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Percutaneous coronary intervention (PCI or angioplasty with stent)

What is it?
Percutaneous Coronary Intervention (PCI, formerly known as angioplasty with stent) is a non-surgical procedure that uses a catheter (a thin flexible tube) to place a small structure called a stent to open up blood vessels in the heart that have been narrowed by plaque buildup, a condition known as atherosclerosis.

Why is it performed?
PCI improves blood flow, thus decreasing heart-related chest pain (angina), making you feel better and increasing your ability to be active. PCI is usually scheduled ahead of time.

What is done?
A catheter is inserted into the blood vessels either in the groin or in the arm. Using a special type of X-ray called fluoroscopy, the catheter is threaded through the blood vessels into the heart where the coronary artery is narrowed. When the tip is in place, a balloon tip covered with a stent is inflated. The balloon tip compresses the plaque and expands the stent. Once the plaque is compressed and the stent is in place, the balloon is deflated and withdrawn. The stent stays in the artery, holding it open.

What can you expect?
Your doctor will explain the risks and benefits of the procedure. Before the procedure starts, inform your doctor if you:

  • have ever had a reaction to any contrast dye, iodine, or any serious allergic reaction (e.g., from a bee sting or from eating shellfish)
  • have asthma
  • are allergic to any medication
  • have any bleeding problems or are taking blood-thinning medication
  • have a history of kidney problems or diabetes
  • have body piercings on your chest and/or abdomen
  • have had any recent change in your health
  • are, or may be, pregnant

Shortly before your procedure, you may receive a sedative to help you relax. Hair in the groin area around where the catheter will be inserted may be clipped. An intravenous (IV) line is inserted so, if necessary, you can be given medications quickly. Electrodes will be placed on your body to monitor your heart, and a small device called a pulse oximeter may be clipped on a finger or ear to track the oxygen level in your blood.

Most PCIs are conducted with the patient sedated but not asleep. You will lie on your back on a procedure table. A local anesthetic will be injected into the skin at the site where the catheter will be inserted. Once it has taken effect, the catheter will be inserted into the blood vessels. You may feel a brief sting or pinch as the needle goes through the skin and some pressure within the artery as the catheter is moved. If you are uncomfortable, tell your doctor and if necessary additional pain medication may be given.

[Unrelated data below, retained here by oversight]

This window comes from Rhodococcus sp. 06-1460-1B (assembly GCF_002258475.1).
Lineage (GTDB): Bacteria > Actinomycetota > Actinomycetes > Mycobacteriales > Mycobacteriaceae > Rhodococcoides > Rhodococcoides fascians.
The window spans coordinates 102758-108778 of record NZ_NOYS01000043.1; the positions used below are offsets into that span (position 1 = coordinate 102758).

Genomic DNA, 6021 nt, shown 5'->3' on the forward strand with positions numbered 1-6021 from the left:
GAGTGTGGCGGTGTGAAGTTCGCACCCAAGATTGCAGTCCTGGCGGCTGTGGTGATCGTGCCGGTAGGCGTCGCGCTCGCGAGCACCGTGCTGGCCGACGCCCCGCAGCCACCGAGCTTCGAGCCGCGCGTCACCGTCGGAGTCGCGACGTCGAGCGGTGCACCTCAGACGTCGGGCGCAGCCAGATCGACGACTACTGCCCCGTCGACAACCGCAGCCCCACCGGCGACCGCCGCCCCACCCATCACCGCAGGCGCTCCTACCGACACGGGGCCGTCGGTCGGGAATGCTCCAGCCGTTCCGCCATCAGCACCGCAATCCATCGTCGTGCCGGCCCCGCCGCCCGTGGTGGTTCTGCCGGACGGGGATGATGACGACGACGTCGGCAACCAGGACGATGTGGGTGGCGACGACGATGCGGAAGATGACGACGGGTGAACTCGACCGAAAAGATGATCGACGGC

When the catheter reaches the heart, the contrast dye will be released so the area where the blood vessel is narrowed can be identified. When the dye is released, you may feel a brief flushing sensation or feeling of warmth. Some people experience a salty or metallic taste in the mouth, or a brief headache. A few people may feel nauseated or even vomit, but this is rare. These effects are harmless usually last for only a few minutes.

When the narrowing is located, the catheter will be advanced so the special tip can be activated. It is possible to experience some chest pain or discomfort at this point, but your doctor will monitor you carefully and the discomfort should go away quickly.

When finished, the catheter will be withdrawn and pressure put on the insertion site to stop the bleeding. Once the bleeding has stopped, a tight bandage will be applied. You will need to remain lying flat during this time. If the catheter was inserted in the groin, you will have to keep your leg straight for several hours. If it was inserted in the arm, your arm will be kept elevated on pillows and kept straight with an arm board.

After the procedure, you will probably go to a recovery room for several hours of observation. You will be asked to remain in bed for two to six hours, depending upon your specific condition. Pain medication may be given if you experience any discomfort. You will be encouraged to drink water and other fluids to help flush the contrast dye from your body. Most people spend the night in hospital after a PCI. When you return home, keep an eye on the insertion site. A small bruise is normal, but contact your doctor if you experience increased pain, redness, swelling, bleeding or other draining from the insertion site, fever, and/or chills.

Last reviewed: June 2012
Last modified: March 2007